Asimov on Today
Can we reset our biological clocks?…What are those mountains doing flying around in space?…Does the romance of life flourish on Mars?…Is there more to air than we think?
How can a cold, two-week lunar night benefit mankind?…Could the moon offer a safer environment than earth?…Why is it vital for women to get into outer space?…How do science fiction writers predict the future?
much, much more in this intriguing compendium of fascinating facts about our universe and ourselves.
As a rule, I don’t like Asimov’s non-F&SF essay collections as well as the F&SF ones: the style and tone are generally mixed, and there’s usually an awful lot of overlap in terms of contents.
This one, however, I think is unusually important.
For one thing, written as some of the essays are around the time of the Apollo 11 flight, Asimov has several essays on his rationales for the need for space flight, both the Apollo program itself and its logical continuation (which we have yet to make). He also editorializes on the need for women in space—which we have done—and has an essay which forms the germ for his description of lunar society in The Gods Themselves.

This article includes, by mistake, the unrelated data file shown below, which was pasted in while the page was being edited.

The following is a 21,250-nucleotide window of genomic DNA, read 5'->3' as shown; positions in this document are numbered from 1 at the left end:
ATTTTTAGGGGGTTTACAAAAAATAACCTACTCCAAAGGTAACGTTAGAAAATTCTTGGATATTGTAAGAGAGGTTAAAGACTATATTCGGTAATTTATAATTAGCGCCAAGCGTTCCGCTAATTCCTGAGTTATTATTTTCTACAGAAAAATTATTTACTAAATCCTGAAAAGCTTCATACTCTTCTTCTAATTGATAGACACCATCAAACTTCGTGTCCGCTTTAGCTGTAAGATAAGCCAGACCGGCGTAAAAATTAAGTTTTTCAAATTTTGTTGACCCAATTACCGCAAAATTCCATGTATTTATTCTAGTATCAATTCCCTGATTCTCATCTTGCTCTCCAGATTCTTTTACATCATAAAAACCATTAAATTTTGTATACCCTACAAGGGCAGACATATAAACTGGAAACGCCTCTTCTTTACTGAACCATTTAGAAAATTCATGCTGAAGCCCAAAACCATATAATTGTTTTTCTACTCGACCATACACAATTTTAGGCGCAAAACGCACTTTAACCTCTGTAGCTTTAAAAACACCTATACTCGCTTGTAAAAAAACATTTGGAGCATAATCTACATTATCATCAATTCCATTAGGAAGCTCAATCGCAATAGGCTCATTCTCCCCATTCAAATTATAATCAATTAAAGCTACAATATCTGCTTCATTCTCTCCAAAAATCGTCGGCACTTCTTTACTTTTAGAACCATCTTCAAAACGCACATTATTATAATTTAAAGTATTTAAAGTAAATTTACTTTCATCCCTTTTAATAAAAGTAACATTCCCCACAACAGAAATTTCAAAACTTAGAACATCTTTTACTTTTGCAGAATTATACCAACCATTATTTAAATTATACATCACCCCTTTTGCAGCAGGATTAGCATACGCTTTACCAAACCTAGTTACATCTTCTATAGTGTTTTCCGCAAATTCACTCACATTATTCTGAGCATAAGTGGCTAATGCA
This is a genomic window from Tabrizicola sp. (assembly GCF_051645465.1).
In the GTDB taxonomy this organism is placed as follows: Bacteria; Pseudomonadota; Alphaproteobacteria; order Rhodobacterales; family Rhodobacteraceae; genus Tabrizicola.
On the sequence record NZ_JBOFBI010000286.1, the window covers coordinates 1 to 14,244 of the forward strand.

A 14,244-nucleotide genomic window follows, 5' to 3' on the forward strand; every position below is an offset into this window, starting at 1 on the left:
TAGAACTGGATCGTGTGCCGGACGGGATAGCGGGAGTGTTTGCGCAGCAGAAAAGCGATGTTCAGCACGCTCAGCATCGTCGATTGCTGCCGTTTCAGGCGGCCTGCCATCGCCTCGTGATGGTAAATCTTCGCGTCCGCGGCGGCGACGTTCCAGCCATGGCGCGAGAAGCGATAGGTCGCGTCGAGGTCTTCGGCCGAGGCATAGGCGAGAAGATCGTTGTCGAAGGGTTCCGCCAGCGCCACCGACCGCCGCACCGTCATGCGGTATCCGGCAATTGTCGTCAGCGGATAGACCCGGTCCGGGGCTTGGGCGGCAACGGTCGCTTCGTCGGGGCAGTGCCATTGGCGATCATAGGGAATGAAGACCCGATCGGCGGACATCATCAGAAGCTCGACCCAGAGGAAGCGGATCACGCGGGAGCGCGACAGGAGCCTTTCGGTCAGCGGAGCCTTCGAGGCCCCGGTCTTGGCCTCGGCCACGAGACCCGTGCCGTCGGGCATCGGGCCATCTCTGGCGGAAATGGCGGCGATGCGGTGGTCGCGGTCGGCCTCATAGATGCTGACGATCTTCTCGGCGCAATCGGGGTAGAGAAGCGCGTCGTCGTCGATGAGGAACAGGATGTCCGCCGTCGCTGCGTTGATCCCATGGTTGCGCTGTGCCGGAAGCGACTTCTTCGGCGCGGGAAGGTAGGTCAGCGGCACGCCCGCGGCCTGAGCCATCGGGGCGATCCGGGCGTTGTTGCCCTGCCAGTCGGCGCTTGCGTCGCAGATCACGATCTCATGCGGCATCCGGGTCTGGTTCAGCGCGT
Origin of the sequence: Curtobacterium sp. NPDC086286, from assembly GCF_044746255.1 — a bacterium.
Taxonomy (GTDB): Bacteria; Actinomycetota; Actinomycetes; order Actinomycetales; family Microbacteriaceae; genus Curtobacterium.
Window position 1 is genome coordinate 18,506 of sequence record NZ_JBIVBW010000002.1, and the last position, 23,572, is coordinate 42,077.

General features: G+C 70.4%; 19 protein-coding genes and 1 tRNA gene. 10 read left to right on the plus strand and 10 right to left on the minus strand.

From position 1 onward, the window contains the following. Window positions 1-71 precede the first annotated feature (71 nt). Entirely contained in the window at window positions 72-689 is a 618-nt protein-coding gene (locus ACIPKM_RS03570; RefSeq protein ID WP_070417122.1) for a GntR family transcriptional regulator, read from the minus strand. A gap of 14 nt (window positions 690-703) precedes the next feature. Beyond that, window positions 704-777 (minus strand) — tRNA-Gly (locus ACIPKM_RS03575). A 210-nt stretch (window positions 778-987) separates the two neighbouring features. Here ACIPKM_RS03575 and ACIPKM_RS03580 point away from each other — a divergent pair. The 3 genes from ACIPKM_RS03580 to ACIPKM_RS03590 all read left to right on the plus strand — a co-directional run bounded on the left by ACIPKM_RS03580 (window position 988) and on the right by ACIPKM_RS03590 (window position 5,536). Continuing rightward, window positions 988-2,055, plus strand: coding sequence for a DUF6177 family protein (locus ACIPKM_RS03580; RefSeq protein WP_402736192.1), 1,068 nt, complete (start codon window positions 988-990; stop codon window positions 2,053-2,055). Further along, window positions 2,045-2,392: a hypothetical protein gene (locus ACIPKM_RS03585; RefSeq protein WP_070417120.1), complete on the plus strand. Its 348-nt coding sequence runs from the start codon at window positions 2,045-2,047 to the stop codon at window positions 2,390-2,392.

He also has, as usual, a couple of essays on overpopulation, and “The End” is particularly good because it actually includes the equations one can use it understanding how a geometric progression works.
And there’s an essay pushing for the metric system, “How Many Inches in a Mile?” which is definitely among my favorites, and the result of which I can answer that there are 63,360 inches in a mile in case anybody wants to know.
These are just the highlights. Much of the rest is pretty standard fare, nothing unusual or surprising, but there are a few other essays which are unusual and stand out. The result is one of the stronger of the non-F&SF essay collections, one that readily compares to its generally better siblings.